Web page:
How did I find my Way?I was very young when I saw that Christianity wasn’t for me. I was raised in a Catholic family, but my grandmother taught me to ask questions, which caused issues: there were so many things that didn’t make sense, or went against what I felt in the core of me. The final straw came at a sleep-away camp when I was around 8 or 9 years old: we were in our circle group, and the Youth Leader went around asking if people had questions. My cousin, who also attended the camp, knew I wasn't a devout Catholic and suggested that I ask and see if it helped any. Bad idea. Standing up, I asked the leader if animals went to heaven, something important to me as my dog had recently passed and I was very close to her. The Leader took a moment to think on my question and then answered that since animals don't have souls, they couldn’t go to heaven. He went on to say that Jesus Christ had died for our sins, so the Kingdom of God was promised only to his followers, and that an animal can’t accept Jesus as their Lord and Saviour. This shook me to the core —the idea that living and feeling creatures were believed to not have a spirit that would be preserved beyond death— and it was the end of my association with the Christian faith in all its many flavours. I still occasionally go to events at the Church since my family is Catholic, and I want to make it clear that I don't hate Christianity or the Abrahamic faiths, they just aren’t my faith.
|Common symbols associated with Asatru|
Odins Ravens and Wolves. The Tree of Life. Mimirs
Who are the gods?In ancient times and in modern Asatru, there are two tribes of gods: the Vanir and the Aesir. There are also countless spirits and other beings that make up the mythologies and the world of the gods. In this post, I am not going to go into heavy detail on any of the gods, or the cosmology of the worlds, because that can be several separate blog posts by themselves. The basic idea is that, in the time before history, there was a war in the realms between the Aesir and the Vanir, which ended when the Vanir surrendered and gave the Aesir two fosterlings as hostages. Since that time, there has been peace, but the Aesir are the principal deities of the Norse faith.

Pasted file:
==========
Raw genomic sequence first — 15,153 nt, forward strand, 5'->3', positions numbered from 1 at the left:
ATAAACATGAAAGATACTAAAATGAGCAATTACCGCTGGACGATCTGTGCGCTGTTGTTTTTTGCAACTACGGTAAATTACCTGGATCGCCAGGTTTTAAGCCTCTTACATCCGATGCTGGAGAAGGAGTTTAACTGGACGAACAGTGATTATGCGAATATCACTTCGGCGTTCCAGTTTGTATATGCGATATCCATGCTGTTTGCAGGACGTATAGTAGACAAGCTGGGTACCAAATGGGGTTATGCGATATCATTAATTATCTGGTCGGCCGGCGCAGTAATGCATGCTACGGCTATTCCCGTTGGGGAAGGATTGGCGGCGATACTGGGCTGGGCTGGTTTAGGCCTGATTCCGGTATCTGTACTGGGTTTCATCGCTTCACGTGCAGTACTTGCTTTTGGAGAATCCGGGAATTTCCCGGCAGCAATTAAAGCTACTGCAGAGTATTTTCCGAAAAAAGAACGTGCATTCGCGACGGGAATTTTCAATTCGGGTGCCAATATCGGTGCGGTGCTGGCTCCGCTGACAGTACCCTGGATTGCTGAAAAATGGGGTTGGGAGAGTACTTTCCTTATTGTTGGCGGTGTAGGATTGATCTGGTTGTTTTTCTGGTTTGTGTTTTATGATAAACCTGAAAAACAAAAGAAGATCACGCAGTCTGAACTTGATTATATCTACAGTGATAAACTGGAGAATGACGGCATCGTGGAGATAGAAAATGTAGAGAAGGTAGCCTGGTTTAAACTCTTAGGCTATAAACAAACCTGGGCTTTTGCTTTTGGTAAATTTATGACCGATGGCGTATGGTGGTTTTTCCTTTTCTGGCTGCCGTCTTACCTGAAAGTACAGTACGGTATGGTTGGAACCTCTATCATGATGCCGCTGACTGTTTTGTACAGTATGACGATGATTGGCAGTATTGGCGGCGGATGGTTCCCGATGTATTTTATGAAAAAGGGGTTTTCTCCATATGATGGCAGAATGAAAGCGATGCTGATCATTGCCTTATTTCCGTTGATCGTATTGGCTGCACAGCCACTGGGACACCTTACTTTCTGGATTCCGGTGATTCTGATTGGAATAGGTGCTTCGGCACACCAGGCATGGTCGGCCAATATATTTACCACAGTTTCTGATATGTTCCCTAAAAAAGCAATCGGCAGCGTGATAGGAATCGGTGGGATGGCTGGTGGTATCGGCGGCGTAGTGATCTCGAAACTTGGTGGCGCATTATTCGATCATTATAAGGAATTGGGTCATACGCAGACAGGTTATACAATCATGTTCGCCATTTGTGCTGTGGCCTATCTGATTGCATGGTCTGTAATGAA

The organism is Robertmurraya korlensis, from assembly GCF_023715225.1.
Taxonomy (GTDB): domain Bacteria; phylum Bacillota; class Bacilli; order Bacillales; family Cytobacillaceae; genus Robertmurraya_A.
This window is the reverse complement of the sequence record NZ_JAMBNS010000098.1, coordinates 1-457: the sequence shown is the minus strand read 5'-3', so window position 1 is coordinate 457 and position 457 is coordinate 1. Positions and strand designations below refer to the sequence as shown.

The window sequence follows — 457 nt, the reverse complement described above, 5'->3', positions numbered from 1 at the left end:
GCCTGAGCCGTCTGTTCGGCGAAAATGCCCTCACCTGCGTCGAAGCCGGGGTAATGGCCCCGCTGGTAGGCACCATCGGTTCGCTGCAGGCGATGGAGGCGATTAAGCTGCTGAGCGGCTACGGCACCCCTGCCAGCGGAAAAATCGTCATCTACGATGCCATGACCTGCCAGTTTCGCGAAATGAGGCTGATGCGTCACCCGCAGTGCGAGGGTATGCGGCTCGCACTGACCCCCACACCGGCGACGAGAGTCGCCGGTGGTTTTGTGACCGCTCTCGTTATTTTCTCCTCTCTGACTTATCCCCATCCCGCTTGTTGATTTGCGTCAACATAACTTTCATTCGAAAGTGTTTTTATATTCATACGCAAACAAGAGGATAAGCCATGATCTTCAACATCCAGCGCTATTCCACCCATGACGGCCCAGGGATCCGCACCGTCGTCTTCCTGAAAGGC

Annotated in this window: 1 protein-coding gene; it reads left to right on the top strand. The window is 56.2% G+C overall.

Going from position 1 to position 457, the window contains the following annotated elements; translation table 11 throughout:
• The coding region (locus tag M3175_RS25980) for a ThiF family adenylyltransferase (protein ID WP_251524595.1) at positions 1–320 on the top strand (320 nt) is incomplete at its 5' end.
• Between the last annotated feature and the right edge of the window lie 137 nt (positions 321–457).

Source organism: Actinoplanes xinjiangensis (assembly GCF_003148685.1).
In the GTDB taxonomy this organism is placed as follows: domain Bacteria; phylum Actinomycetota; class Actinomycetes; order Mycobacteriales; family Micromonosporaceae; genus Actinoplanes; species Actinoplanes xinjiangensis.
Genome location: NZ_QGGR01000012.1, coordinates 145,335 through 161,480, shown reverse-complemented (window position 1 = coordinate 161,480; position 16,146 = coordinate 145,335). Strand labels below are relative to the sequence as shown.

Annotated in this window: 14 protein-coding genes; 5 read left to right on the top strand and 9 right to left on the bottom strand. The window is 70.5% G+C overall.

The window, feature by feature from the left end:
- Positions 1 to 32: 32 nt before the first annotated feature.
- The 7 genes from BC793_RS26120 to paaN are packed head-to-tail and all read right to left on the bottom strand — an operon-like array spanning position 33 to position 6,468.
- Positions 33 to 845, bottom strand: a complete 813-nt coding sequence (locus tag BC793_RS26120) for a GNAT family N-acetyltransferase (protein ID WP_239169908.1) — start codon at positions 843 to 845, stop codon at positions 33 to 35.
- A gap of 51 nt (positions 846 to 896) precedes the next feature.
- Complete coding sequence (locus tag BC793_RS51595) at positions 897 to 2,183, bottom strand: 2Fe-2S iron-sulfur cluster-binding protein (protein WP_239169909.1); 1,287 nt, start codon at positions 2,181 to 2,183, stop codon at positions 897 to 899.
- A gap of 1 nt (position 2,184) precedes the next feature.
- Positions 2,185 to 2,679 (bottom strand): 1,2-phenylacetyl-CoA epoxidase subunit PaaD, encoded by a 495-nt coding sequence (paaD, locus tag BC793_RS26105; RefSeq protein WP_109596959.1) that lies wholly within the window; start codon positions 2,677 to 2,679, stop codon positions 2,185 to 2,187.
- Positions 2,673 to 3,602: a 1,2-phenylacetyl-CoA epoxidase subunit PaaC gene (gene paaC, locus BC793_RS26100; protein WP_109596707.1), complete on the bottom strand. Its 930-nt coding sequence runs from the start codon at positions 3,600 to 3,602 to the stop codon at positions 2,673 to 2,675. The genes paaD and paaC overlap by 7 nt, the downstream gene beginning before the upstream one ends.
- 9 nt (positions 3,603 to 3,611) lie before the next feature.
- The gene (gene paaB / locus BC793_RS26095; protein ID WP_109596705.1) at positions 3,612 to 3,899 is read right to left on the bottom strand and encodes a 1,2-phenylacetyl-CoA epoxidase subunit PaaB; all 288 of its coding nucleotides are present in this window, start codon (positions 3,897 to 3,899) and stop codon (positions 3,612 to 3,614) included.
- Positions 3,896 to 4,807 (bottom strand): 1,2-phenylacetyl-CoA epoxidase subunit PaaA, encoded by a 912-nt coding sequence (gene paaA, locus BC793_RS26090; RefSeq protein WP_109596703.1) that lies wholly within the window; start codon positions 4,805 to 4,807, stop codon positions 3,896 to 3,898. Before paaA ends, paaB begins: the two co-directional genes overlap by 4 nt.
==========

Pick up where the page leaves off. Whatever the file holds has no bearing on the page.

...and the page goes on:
The AesirThe Aesir are the clan of Odin the All Father, the warrior deities. They encompass a wide range of portfolios and belief systems, and are typically the most well-known of the Norse deities.
Odin- The All Father, the principal of the Aesir. Odin is known as the god of War, Wisdom, Magic, and Secrets. He sits upon his throne and looks out over the world using his ravens, Hugin and Munin, to learn all that is happening. He spends his days preparing for Ragnarok and the end of the cycle.
Frigga- The All Mother, wife of Odin. Frigga is the goddess of the Home and Hearth. Prayed to by wives and mothers, she is known for her spinning and as a powerful seeress. Like all Norse women, it is Frigga who runs the house of the gods and among her symbols are keys.